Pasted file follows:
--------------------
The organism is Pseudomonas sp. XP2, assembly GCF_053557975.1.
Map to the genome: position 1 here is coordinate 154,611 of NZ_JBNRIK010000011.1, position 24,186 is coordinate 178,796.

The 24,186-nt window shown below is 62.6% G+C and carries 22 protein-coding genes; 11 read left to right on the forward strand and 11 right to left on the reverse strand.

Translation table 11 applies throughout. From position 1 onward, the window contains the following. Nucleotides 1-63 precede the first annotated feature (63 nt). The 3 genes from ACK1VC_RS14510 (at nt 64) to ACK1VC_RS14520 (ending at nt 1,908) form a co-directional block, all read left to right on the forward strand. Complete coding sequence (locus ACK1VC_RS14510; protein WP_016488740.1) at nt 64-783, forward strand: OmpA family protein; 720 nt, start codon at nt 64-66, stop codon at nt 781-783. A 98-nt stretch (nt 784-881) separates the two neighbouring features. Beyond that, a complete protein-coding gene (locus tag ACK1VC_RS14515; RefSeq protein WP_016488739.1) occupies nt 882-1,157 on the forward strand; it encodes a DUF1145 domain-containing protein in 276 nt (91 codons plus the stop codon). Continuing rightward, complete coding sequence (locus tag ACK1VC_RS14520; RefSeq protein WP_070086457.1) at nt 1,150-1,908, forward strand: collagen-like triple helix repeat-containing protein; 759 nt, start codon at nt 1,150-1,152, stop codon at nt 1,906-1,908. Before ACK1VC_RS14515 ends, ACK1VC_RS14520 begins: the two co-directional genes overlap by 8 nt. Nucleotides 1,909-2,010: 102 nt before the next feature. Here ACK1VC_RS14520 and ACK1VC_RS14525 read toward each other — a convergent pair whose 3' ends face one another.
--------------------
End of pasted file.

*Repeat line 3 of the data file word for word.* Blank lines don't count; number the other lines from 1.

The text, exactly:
The 24,186-nt window shown below is 62.6% G+C and carries 22 protein-coding genes; 11 read left to right on the forward strand and 11 right to left on the reverse strand.